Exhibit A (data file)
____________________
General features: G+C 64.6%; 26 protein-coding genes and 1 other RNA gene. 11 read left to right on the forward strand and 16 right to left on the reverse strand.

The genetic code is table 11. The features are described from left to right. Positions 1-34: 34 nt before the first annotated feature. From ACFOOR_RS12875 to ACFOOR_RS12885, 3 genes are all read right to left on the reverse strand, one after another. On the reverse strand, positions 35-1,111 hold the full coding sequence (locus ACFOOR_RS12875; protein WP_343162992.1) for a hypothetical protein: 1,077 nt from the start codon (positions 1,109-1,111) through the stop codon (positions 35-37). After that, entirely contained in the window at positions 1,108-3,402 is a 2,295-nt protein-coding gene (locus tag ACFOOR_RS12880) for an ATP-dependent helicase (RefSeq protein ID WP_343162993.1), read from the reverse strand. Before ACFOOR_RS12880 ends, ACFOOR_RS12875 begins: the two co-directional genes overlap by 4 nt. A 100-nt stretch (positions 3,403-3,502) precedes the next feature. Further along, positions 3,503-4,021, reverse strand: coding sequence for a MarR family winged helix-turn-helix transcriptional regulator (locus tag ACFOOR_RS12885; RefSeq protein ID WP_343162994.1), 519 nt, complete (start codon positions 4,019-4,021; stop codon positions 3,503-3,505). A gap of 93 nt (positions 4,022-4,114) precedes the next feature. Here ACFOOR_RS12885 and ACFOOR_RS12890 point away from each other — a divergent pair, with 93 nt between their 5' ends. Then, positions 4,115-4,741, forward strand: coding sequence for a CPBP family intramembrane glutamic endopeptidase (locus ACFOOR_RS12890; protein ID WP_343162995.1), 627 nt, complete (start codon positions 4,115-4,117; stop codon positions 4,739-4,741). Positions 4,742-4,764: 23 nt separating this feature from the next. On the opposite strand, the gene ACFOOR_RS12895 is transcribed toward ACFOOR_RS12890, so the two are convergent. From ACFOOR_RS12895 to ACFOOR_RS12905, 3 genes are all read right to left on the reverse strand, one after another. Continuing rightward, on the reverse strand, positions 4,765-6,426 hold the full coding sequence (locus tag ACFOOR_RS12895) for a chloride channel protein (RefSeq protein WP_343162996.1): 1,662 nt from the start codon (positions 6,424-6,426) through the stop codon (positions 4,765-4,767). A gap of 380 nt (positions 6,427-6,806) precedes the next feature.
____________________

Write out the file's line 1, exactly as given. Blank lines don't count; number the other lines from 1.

General features: G+C 64.6%; 26 protein-coding genes and 1 other RNA gene. 11 read left to right on the forward strand and 16 right to left on the reverse strand.